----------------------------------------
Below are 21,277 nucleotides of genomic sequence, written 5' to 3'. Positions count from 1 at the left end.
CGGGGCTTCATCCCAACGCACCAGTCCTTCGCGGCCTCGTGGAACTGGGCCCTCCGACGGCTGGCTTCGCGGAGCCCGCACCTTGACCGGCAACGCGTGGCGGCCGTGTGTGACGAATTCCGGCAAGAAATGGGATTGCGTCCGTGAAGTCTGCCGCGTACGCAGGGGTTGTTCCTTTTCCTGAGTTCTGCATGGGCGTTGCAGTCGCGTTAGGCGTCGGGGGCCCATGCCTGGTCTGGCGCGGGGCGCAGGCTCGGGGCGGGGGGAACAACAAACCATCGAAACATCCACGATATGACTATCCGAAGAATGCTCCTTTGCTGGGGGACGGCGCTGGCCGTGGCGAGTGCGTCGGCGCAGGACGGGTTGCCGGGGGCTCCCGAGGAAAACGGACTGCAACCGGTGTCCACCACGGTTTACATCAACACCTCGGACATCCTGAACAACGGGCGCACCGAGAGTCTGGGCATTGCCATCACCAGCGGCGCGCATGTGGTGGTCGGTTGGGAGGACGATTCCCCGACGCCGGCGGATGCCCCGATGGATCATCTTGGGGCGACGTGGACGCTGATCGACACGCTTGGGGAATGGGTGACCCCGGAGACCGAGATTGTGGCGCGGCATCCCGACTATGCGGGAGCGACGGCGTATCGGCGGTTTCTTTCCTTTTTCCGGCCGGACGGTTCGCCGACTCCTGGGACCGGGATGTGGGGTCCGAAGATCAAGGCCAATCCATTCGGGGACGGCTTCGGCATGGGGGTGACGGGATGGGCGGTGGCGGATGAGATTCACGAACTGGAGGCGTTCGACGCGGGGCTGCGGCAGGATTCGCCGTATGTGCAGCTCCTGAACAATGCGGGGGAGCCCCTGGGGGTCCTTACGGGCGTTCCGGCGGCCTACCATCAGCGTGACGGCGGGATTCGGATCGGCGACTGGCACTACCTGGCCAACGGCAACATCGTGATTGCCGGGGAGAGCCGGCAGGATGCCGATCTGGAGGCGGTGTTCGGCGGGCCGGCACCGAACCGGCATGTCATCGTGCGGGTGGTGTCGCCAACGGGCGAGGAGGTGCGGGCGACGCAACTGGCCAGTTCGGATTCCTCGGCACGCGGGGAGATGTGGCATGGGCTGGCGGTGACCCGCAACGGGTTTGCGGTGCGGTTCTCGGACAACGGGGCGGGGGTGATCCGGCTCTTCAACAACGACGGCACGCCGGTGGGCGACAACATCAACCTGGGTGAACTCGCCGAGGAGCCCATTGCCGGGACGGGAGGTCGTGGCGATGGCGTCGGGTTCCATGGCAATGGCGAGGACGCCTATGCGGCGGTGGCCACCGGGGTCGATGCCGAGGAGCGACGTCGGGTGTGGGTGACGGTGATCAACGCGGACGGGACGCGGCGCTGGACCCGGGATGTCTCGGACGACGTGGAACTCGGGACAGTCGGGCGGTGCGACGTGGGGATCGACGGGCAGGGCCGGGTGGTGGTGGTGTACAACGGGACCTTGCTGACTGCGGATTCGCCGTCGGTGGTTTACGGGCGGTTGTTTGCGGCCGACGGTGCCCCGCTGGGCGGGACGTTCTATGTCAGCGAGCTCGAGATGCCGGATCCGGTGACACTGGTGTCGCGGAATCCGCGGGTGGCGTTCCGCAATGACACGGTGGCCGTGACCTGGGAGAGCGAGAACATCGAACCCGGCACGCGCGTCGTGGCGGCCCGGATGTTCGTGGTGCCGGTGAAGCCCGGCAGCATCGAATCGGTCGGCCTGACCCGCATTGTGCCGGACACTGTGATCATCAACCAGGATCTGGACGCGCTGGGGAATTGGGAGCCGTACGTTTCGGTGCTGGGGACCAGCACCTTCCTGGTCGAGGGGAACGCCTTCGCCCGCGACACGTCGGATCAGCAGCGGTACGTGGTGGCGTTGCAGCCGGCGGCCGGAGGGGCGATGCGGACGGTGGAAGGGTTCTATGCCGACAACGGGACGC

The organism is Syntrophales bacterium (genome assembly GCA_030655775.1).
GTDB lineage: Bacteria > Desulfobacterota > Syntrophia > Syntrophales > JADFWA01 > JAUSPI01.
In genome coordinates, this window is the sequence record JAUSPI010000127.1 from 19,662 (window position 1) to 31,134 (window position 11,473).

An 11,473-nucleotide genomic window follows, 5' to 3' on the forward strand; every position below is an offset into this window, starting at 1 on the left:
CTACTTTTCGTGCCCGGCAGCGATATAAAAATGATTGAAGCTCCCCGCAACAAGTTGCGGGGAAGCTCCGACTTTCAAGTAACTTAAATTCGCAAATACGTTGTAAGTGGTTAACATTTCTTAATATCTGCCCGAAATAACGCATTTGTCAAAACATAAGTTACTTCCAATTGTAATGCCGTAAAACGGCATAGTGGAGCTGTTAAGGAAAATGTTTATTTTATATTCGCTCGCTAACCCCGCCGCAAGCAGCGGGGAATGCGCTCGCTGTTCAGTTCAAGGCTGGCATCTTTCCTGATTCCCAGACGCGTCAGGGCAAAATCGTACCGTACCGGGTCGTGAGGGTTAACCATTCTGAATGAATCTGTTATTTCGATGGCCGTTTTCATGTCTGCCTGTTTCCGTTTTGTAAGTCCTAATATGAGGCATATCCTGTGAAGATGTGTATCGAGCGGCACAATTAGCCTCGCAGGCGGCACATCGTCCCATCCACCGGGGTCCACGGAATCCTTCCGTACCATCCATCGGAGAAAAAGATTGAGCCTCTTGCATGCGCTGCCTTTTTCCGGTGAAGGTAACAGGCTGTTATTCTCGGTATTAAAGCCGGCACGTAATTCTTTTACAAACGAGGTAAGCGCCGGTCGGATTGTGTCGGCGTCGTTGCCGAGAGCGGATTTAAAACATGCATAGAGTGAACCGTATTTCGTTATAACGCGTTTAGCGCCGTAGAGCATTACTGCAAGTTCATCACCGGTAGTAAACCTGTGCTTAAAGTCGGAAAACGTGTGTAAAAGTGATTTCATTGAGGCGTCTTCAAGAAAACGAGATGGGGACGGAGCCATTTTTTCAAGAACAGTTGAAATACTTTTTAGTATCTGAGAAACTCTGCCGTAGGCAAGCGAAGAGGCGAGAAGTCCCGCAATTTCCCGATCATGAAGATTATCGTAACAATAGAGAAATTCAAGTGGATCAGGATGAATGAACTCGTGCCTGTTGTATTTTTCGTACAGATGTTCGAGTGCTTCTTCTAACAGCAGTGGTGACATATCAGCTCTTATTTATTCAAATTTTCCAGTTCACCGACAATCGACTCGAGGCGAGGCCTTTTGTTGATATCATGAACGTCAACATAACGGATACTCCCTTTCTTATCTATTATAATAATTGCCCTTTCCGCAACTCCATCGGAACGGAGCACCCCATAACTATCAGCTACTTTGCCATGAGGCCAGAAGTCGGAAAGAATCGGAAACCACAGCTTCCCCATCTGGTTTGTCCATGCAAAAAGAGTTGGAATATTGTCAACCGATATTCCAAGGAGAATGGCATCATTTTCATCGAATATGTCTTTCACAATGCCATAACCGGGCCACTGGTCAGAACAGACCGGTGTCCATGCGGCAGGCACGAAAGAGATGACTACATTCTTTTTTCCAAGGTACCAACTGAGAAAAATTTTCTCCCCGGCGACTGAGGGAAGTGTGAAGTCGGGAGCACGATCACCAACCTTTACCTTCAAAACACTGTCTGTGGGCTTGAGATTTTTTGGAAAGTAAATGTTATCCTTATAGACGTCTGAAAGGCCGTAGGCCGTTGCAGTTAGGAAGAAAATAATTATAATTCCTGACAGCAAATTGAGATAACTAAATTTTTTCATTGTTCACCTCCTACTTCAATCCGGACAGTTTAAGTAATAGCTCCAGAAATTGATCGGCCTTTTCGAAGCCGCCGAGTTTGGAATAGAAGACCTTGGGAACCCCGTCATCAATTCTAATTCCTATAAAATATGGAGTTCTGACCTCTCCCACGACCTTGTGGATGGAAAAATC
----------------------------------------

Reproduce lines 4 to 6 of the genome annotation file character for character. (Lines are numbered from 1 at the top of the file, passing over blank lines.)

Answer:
GTDB lineage: Bacteria > Desulfobacterota > Syntrophia > Syntrophales > JADFWA01 > JAUSPI01.
In genome coordinates, this window is the sequence record JAUSPI010000127.1 from 19,662 (window position 1) to 31,134 (window position 11,473).

An 11,473-nucleotide genomic window follows, 5' to 3' on the forward strand; every position below is an offset into this window, starting at 1 on the left: